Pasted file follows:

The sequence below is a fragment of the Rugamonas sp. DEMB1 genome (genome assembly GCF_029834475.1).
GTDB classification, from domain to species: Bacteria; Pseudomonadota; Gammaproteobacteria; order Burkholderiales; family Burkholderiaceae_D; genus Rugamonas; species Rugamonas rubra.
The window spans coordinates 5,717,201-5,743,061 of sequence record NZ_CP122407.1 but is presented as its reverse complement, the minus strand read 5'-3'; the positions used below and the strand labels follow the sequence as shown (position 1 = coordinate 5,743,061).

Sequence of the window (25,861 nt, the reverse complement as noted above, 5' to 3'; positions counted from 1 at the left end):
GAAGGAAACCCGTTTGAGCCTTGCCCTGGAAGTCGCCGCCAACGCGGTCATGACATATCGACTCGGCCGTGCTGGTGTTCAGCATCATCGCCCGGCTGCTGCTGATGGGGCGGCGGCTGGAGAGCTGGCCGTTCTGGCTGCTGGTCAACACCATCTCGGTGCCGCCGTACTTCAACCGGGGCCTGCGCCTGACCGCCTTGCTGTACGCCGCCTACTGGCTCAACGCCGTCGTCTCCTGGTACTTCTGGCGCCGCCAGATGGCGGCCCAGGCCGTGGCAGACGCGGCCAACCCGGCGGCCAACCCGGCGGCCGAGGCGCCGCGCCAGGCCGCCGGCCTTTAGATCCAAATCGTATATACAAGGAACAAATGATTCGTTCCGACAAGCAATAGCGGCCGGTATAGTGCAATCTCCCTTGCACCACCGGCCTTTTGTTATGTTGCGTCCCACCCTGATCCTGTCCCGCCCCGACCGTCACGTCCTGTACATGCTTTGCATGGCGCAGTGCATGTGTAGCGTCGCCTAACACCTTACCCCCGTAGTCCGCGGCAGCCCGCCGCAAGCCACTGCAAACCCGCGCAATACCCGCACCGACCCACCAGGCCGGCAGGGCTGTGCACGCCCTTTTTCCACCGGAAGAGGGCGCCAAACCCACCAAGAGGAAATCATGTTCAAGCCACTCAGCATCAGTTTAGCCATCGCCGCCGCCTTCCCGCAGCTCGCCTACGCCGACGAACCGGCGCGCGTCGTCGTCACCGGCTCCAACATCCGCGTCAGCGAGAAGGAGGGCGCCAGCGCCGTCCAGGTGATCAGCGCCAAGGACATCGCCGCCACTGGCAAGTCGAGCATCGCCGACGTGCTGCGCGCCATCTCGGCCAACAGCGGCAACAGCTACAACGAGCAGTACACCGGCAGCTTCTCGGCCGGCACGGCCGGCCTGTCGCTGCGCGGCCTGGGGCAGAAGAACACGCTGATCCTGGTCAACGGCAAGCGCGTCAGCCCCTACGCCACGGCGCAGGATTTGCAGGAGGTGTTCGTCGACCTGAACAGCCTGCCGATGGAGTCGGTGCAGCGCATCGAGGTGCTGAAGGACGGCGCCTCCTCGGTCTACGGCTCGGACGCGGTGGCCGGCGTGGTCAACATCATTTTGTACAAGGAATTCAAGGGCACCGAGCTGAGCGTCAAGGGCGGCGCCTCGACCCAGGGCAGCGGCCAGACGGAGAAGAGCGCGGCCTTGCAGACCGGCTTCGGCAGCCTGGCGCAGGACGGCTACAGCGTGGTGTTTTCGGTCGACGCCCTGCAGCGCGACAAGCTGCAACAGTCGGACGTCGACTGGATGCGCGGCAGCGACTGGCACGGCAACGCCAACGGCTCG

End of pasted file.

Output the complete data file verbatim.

The sequence below is a fragment of the Rugamonas sp. DEMB1 genome (genome assembly GCF_029834475.1).
GTDB classification, from domain to species: Bacteria; Pseudomonadota; Gammaproteobacteria; order Burkholderiales; family Burkholderiaceae_D; genus Rugamonas; species Rugamonas rubra.
The window spans coordinates 5,717,201-5,743,061 of sequence record NZ_CP122407.1 but is presented as its reverse complement, the minus strand read 5'-3'; the positions used below and the strand labels follow the sequence as shown (position 1 = coordinate 5,743,061).

Sequence of the window (25,861 nt, the reverse complement as noted above, 5' to 3'; positions counted from 1 at the left end):
GAAGGAAACCCGTTTGAGCCTTGCCCTGGAAGTCGCCGCCAACGCGGTCATGACATATCGACTCGGCCGTGCTGGTGTTCAGCATCATCGCCCGGCTGCTGCTGATGGGGCGGCGGCTGGAGAGCTGGCCGTTCTGGCTGCTGGTCAACACCATCTCGGTGCCGCCGTACTTCAACCGGGGCCTGCGCCTGACCGCCTTGCTGTACGCCGCCTACTGGCTCAACGCCGTCGTCTCCTGGTACTTCTGGCGCCGCCAGATGGCGGCCCAGGCCGTGGCAGACGCGGCCAACCCGGCGGCCAACCCGGCGGCCGAGGCGCCGCGCCAGGCCGCCGGCCTTTAGATCCAAATCGTATATACAAGGAACAAATGATTCGTTCCGACAAGCAATAGCGGCCGGTATAGTGCAATCTCCCTTGCACCACCGGCCTTTTGTTATGTTGCGTCCCACCCTGATCCTGTCCCGCCCCGACCGTCACGTCCTGTACATGCTTTGCATGGCGCAGTGCATGTGTAGCGTCGCCTAACACCTTACCCCCGTAGTCCGCGGCAGCCCGCCGCAAGCCACTGCAAACCCGCGCAATACCCGCACCGACCCACCAGGCCGGCAGGGCTGTGCACGCCCTTTTTCCACCGGAAGAGGGCGCCAAACCCACCAAGAGGAAATCATGTTCAAGCCACTCAGCATCAGTTTAGCCATCGCCGCCGCCTTCCCGCAGCTCGCCTACGCCGACGAACCGGCGCGCGTCGTCGTCACCGGCTCCAACATCCGCGTCAGCGAGAAGGAGGGCGCCAGCGCCGTCCAGGTGATCAGCGCCAAGGACATCGCCGCCACTGGCAAGTCGAGCATCGCCGACGTGCTGCGCGCCATCTCGGCCAACAGCGGCAACAGCTACAACGAGCAGTACACCGGCAGCTTCTCGGCCGGCACGGCCGGCCTGTCGCTGCGCGGCCTGGGGCAGAAGAACACGCTGATCCTGGTCAACGGCAAGCGCGTCAGCCCCTACGCCACGGCGCAGGATTTGCAGGAGGTGTTCGTCGACCTGAACAGCCTGCCGATGGAGTCGGTGCAGCGCATCGAGGTGCTGAAGGACGGCGCCTCCTCGGTCTACGGCTCGGACGCGGTGGCCGGCGTGGTCAACATCATTTTGTACAAGGAATTCAAGGGCACCGAGCTGAGCGTCAAGGGCGGCGCCTCGACCCAGGGCAGCGGCCAGACGGAGAAGAGCGCGGCCTTGCAGACCGGCTTCGGCAGCCTGGCGCAGGACGGCTACAGCGTGGTGTTTTCGGTCGACGCCCTGCAGCGCGACAAGCTGCAACAGTCGGACGTCGACTGGATGCGCGGCAGCGACTGGCACGGCAACGCCAACGGCTCG